FIFA has announced it will fine the Mexican Football Federation (FMF) 100,000 swiss francs ($109,000) after anti-gay chants were heard from fans during Mexico‘s May 29 match against Iceland in Arlington, Texas.
A spokesperson for FIFA confirmed to ESPN Mexico that this latest round of punishment would not include other sanctions such as banning fans from its matches.
In June, Mexico was ordered to play its next two official home games behind closed doors, after the presence of the anti-gay chant throughout the CONCACAF Pre-Olympic Qualifying Tournament in Guadalajara, Jalisco last April.
“The chant is discriminatory and is moving us away from FIFA competitions,” Mexican federation president Yon de Luisa said in response to the match ban during a news conference in June. “To those who think it’s fun to [do it], I have news for you. It’s not.”
The Mexican federation has been hit with 16 fines for the chant since 2015, paying just over $336,000 since the first instance. During the match on May 29, FIFA’s three-step protocol against discrimination was put into action after fans repeatedly directed the anti-gay slur at Iceland goalkeeper Runar Runarsson after goal kicks.
The protocol’s first step calls for public address announcers at the stadium to call on fans to cease the discriminatory action. The second step allows the referee to temporarily halt the match in case of a reoccurrence, and the third step can result in match abandonment.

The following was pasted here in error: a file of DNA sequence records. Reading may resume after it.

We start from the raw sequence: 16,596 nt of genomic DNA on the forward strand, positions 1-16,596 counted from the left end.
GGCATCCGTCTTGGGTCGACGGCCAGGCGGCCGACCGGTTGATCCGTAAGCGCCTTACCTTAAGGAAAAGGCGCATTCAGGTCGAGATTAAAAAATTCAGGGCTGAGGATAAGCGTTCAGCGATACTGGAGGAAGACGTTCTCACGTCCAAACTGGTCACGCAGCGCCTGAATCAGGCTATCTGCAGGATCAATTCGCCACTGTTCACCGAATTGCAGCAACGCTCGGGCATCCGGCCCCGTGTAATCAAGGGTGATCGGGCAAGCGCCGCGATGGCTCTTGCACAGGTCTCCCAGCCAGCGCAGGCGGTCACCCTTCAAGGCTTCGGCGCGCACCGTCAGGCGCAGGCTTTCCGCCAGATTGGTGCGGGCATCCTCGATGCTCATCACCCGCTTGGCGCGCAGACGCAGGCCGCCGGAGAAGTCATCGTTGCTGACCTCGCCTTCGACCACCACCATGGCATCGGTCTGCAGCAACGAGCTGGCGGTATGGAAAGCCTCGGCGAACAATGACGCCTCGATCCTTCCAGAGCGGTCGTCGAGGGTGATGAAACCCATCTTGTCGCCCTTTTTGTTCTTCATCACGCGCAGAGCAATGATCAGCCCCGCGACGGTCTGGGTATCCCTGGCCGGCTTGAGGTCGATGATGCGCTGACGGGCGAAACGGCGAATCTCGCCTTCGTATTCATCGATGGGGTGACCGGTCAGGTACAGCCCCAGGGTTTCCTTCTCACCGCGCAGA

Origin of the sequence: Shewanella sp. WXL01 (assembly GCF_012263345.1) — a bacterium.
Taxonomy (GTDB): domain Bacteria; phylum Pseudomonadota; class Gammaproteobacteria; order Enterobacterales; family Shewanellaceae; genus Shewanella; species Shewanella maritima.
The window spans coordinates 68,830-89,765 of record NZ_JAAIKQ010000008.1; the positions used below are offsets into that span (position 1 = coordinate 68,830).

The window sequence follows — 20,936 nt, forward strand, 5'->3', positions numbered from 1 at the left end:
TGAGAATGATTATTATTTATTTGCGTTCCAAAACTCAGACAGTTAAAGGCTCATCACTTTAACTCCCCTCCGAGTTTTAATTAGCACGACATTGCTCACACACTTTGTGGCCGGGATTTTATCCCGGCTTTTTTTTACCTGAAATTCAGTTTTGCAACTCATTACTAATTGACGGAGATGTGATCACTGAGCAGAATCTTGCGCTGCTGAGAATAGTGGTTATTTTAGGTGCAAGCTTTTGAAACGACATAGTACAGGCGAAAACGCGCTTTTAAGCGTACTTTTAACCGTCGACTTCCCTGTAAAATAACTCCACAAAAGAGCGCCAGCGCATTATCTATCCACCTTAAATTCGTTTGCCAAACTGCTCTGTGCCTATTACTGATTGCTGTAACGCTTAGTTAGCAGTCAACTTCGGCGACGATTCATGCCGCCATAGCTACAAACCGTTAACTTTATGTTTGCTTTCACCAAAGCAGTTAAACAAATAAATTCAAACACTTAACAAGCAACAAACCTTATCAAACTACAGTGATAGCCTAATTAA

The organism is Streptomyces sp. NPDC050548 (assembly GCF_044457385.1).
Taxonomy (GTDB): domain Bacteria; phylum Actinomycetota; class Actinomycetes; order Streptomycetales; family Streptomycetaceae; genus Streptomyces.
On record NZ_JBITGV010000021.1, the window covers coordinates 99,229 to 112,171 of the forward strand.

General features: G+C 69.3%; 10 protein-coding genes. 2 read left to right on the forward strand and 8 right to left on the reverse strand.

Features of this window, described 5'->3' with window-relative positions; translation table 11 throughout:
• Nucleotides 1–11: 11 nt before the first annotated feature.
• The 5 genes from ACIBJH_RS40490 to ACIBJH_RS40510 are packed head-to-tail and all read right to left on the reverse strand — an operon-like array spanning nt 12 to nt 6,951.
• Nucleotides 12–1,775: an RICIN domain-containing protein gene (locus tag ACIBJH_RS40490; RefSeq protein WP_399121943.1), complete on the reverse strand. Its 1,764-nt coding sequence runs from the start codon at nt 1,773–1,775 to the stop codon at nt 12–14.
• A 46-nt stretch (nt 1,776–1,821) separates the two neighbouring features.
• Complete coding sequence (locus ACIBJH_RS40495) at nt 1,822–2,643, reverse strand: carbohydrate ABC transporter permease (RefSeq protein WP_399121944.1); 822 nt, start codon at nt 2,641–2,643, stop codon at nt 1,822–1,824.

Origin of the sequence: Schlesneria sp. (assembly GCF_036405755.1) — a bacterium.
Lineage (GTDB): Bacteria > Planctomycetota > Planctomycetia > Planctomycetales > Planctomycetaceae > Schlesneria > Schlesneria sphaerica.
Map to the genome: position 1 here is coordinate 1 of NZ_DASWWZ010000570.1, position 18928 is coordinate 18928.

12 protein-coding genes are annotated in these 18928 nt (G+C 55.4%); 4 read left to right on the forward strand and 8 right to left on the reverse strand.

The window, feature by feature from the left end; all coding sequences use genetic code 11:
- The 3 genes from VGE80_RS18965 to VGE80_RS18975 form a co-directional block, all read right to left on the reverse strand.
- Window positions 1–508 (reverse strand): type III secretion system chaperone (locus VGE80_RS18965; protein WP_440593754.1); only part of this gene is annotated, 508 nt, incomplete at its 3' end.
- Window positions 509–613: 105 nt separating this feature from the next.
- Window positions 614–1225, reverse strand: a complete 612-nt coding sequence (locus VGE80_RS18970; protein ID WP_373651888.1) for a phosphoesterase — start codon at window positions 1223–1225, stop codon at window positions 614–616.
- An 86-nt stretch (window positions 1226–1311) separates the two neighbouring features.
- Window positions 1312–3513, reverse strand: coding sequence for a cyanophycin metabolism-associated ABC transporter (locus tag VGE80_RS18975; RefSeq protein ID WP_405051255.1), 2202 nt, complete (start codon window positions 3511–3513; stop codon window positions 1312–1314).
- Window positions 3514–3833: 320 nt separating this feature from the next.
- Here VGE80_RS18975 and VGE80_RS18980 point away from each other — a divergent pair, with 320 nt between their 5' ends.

In Arlington, referee Ted Unkel was prompted to stop the game momentarily at the 62nd minute, though the match was ultimately allowed to finish, resulting in a 2-1 victory for Mexico.
Though the FMF was spared a more serious penalty this time around, more recent instances of the chant at games could still result in added punishments.
On July 10, during El Tri‘s Gold Cup opener versus Trinidad and Tobago, the chant persisted even after the first two steps of FIFA’s protocol were enforced.
On the eve of Mexico’s domestic league restarting on July 22, a news conference has been scheduled by both Liga MX and the FMF to address the continuing issue of anti-gay discrimination at matches.
It is expected that the upcoming season, tentatively titled Apertura (Opening) 2021, will be renamed as part of a campaign to curb the chant’s usage across Mexican soccer.